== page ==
It is the arguably the most iconic piece of music that Bungie has produced, and it is the song that comes to mind when I think about the Halo series. Truth and Reconciliation Suite is actually a collections of songs from Halo: Combat Evolved mashed together, but the real gem starts around the 1:50 mark:

The driving beat of the drums is eventually accompanied by a set of strings that propel the player forward. It is a forceful rhythm, urging us to press on and make headway, which is exactly what you need to hear when you start levels like The Silent Cartographer, where there is a massive enemy front waiting for you. This section of the suite is what will carry you through the fight, giving you the push you need to overcome the Covenant’s defenses. The rest of the compilation is standard sci-fi/horror fare with lots of synths and creeping bass, but from 1:50 to 4:30, you hear the essence of the Halo series: an unrelenting force marching upward.

This clip is heard throughout the series. For instance, it reappears in Halo 2's start up menu if you stay there for a while. Halo 3 has it more prominently, though, as it is the basis for the tracks One Final Effort and Finish The Fight. In these two renditions, the song is less synthy and more orchestral than it was in the first game, giving it a more weighty air to it, adding a layer of seriousness. Halo 3 was probably seen at the time as a close for the series, so it made sense that the composers, Martin O’Donnell and Michael Salvatori, made it more mature sounding so it could be a proper sendoff. The piano found on both tracks fuels this notion of finality, hammering home with each note that this is the end, and it is time to go out in a blaze of glory.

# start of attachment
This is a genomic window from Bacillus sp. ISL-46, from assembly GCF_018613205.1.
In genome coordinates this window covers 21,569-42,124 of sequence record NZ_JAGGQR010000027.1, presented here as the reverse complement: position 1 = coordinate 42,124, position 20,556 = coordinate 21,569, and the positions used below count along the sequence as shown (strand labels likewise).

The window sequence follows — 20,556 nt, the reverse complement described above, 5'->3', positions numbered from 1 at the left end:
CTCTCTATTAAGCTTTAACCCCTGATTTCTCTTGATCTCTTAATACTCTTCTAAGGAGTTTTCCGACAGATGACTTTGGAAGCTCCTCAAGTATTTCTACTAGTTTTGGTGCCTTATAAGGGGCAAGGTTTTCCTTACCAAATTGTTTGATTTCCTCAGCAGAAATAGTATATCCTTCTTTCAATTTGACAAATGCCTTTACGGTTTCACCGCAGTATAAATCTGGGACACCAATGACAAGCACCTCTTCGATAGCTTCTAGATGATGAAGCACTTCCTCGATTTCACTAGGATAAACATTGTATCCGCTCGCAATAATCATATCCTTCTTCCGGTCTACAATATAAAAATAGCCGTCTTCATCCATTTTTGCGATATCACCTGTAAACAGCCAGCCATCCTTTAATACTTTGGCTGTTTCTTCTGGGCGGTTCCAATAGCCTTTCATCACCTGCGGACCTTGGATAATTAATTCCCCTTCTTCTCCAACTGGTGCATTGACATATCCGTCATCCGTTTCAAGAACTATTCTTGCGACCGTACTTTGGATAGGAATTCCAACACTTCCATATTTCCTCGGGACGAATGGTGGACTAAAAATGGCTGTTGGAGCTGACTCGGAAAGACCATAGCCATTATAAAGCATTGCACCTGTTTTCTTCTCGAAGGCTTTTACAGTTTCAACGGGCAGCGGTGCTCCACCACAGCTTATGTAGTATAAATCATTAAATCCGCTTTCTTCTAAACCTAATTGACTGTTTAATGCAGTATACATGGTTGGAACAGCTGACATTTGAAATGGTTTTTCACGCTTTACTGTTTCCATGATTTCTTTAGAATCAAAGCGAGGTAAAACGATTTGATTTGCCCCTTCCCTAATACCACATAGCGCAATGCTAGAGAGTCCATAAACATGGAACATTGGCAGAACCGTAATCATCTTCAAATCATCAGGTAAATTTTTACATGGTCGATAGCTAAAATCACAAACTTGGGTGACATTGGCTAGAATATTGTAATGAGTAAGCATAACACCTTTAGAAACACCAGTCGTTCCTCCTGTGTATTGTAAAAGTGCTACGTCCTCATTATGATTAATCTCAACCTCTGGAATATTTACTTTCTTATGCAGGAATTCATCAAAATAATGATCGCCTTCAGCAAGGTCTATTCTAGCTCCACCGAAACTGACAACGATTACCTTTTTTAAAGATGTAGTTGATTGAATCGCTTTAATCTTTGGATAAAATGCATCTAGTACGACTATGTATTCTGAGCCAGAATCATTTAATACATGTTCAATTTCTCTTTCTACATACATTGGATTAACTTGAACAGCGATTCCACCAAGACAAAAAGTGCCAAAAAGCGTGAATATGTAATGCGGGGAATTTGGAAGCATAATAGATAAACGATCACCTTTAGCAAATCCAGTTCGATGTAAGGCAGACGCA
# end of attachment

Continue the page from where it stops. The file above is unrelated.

This section of Truth and Reconciliation Suite is the heart and soul of Halo, embodying what the Master Chief was designed to be: something that pushes through the onslaught, marching uphill through adversity, and winning the day at the end of it all. The haunting choir of Opening Suite in the first game gives players a sense of awe and wonder when they first start, but it Truth and Reconciliation Suite that makes the game worthwhile and keeps us playing.